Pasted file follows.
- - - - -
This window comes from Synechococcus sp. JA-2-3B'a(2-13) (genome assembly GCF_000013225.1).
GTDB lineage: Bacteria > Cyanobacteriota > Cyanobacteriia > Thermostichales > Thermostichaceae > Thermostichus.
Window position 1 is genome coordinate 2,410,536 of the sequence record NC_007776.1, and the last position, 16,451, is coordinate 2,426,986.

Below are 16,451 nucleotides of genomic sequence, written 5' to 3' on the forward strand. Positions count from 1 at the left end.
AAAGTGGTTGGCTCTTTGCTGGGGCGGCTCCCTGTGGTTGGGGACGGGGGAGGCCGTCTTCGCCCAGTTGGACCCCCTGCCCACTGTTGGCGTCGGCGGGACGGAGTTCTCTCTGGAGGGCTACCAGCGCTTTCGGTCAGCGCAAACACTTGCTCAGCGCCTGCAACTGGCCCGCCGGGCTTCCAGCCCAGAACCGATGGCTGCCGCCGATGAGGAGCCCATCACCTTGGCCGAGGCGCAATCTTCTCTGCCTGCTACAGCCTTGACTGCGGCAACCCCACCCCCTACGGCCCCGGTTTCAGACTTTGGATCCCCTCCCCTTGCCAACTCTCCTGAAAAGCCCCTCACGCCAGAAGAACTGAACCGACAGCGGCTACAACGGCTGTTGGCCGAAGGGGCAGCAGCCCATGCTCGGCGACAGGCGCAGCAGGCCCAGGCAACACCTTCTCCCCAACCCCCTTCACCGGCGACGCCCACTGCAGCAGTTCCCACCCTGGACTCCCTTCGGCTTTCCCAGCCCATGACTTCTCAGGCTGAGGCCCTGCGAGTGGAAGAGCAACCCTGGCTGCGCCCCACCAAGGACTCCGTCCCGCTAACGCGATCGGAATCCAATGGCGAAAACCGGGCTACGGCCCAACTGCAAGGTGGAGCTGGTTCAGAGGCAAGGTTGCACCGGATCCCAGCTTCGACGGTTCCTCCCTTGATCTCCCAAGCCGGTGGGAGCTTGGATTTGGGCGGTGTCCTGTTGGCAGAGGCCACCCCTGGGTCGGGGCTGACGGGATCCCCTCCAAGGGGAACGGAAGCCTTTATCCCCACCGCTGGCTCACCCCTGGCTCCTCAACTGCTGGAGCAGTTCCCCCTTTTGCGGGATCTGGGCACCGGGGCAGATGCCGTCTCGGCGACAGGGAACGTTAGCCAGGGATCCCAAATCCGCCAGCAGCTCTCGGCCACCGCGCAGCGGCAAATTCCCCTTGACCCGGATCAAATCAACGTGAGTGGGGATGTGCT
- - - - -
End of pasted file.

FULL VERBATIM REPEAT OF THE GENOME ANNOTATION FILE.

This window comes from Synechococcus sp. JA-2-3B'a(2-13) (genome assembly GCF_000013225.1).
GTDB lineage: Bacteria > Cyanobacteriota > Cyanobacteriia > Thermostichales > Thermostichaceae > Thermostichus.
Window position 1 is genome coordinate 2,410,536 of the sequence record NC_007776.1, and the last position, 16,451, is coordinate 2,426,986.

Below are 16,451 nucleotides of genomic sequence, written 5' to 3' on the forward strand. Positions count from 1 at the left end.
AAAGTGGTTGGCTCTTTGCTGGGGCGGCTCCCTGTGGTTGGGGACGGGGGAGGCCGTCTTCGCCCAGTTGGACCCCCTGCCCACTGTTGGCGTCGGCGGGACGGAGTTCTCTCTGGAGGGCTACCAGCGCTTTCGGTCAGCGCAAACACTTGCTCAGCGCCTGCAACTGGCCCGCCGGGCTTCCAGCCCAGAACCGATGGCTGCCGCCGATGAGGAGCCCATCACCTTGGCCGAGGCGCAATCTTCTCTGCCTGCTACAGCCTTGACTGCGGCAACCCCACCCCCTACGGCCCCGGTTTCAGACTTTGGATCCCCTCCCCTTGCCAACTCTCCTGAAAAGCCCCTCACGCCAGAAGAACTGAACCGACAGCGGCTACAACGGCTGTTGGCCGAAGGGGCAGCAGCCCATGCTCGGCGACAGGCGCAGCAGGCCCAGGCAACACCTTCTCCCCAACCCCCTTCACCGGCGACGCCCACTGCAGCAGTTCCCACCCTGGACTCCCTTCGGCTTTCCCAGCCCATGACTTCTCAGGCTGAGGCCCTGCGAGTGGAAGAGCAACCCTGGCTGCGCCCCACCAAGGACTCCGTCCCGCTAACGCGATCGGAATCCAATGGCGAAAACCGGGCTACGGCCCAACTGCAAGGTGGAGCTGGTTCAGAGGCAAGGTTGCACCGGATCCCAGCTTCGACGGTTCCTCCCTTGATCTCCCAAGCCGGTGGGAGCTTGGATTTGGGCGGTGTCCTGTTGGCAGAGGCCACCCCTGGGTCGGGGCTGACGGGATCCCCTCCAAGGGGAACGGAAGCCTTTATCCCCACCGCTGGCTCACCCCTGGCTCCTCAACTGCTGGAGCAGTTCCCCCTTTTGCGGGATCTGGGCACCGGGGCAGATGCCGTCTCGGCGACAGGGAACGTTAGCCAGGGATCCCAAATCCGCCAGCAGCTCTCGGCCACCGCGCAGCGGCAAATTCCCCTTGACCCGGATCAAATCAACGTGAGTGGGGATGTGCT